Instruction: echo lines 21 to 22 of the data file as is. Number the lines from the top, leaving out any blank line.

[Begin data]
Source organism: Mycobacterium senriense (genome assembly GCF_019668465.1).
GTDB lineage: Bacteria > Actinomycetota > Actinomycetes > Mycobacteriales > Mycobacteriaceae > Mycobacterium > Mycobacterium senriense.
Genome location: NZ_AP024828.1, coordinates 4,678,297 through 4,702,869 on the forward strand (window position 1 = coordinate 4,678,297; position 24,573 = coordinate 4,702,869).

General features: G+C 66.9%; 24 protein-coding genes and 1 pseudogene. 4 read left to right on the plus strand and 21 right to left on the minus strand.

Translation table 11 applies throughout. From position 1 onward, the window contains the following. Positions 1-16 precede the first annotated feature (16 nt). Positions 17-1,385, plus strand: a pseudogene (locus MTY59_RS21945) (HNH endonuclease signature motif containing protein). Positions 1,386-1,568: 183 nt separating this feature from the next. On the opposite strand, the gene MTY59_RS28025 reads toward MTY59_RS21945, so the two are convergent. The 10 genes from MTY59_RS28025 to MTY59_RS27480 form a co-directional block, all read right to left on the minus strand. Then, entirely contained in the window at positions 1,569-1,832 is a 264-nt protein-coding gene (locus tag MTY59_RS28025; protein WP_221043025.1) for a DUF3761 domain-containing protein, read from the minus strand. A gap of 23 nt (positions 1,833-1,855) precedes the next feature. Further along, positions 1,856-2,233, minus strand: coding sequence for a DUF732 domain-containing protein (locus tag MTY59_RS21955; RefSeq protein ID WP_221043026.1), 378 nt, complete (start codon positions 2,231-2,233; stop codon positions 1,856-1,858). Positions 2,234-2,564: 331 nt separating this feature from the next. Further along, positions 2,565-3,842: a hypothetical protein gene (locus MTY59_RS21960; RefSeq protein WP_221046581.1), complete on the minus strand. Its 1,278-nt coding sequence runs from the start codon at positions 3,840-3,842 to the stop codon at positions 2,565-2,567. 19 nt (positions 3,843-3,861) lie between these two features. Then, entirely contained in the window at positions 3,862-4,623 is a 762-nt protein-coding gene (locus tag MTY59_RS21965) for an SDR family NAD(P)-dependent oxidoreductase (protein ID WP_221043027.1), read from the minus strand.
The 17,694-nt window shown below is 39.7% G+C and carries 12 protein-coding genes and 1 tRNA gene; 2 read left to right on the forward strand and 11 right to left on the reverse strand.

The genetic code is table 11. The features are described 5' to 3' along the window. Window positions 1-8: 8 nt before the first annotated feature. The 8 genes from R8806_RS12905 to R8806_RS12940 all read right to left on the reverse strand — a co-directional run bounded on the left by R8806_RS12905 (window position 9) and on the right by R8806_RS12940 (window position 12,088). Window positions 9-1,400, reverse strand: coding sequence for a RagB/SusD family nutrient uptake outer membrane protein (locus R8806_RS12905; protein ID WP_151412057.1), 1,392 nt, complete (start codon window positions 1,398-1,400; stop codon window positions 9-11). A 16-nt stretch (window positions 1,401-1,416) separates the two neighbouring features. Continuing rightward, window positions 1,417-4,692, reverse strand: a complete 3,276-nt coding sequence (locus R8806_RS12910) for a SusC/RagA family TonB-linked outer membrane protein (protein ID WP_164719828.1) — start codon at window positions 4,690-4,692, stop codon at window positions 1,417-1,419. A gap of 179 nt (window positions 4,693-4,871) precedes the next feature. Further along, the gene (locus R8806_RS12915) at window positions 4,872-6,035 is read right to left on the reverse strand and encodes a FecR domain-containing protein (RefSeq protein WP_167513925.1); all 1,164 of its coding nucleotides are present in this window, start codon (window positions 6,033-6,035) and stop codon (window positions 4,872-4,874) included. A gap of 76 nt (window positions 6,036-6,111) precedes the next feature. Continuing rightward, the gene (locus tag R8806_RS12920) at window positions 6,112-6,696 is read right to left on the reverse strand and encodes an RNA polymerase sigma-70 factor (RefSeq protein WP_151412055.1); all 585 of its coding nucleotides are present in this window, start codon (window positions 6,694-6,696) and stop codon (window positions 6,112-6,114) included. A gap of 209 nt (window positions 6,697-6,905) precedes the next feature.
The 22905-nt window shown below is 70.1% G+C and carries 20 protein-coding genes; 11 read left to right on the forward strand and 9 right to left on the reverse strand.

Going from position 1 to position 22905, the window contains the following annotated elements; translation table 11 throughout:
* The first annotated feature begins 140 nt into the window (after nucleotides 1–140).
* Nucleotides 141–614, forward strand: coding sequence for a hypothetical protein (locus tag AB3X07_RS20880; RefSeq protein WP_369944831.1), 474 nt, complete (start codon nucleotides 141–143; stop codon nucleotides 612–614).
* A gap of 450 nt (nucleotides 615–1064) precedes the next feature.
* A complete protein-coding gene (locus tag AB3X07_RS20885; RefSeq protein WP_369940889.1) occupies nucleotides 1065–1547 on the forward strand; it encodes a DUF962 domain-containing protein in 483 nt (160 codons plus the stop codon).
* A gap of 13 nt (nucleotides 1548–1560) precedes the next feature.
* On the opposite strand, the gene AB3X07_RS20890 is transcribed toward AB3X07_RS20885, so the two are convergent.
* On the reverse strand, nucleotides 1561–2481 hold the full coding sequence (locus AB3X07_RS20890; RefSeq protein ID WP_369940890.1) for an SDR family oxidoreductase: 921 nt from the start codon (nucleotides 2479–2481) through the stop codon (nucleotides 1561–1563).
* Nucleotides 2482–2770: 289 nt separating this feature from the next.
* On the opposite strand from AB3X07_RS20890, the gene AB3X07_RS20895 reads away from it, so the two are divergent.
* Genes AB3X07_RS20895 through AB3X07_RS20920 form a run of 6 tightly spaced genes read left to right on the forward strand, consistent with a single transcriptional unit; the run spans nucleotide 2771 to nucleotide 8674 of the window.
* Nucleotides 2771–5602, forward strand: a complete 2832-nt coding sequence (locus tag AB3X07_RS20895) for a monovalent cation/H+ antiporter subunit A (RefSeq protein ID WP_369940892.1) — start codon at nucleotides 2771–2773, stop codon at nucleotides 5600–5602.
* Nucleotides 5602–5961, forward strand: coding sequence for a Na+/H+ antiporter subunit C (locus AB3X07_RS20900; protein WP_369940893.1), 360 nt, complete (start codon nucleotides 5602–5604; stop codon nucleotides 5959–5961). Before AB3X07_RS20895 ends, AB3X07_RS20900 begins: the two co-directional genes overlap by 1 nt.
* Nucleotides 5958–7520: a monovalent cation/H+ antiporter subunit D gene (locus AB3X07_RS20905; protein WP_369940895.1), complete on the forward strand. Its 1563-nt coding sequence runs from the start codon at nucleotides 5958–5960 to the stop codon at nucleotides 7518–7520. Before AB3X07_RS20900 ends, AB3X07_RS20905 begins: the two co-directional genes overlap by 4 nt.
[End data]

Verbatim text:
* Nucleotides 5602–5961, forward strand: coding sequence for a Na+/H+ antiporter subunit C (locus AB3X07_RS20900; protein WP_369940893.1), 360 nt, complete (start codon nucleotides 5602–5604; stop codon nucleotides 5959–5961). Before AB3X07_RS20895 ends, AB3X07_RS20900 begins: the two co-directional genes overlap by 1 nt.
* Nucleotides 5958–7520: a monovalent cation/H+ antiporter subunit D gene (locus AB3X07_RS20905; protein WP_369940895.1), complete on the forward strand. Its 1563-nt coding sequence runs from the start codon at nucleotides 5958–5960 to the stop codon at nucleotides 7518–7520. Before AB3X07_RS20900 ends, AB3X07_RS20905 begins: the two co-directional genes overlap by 4 nt.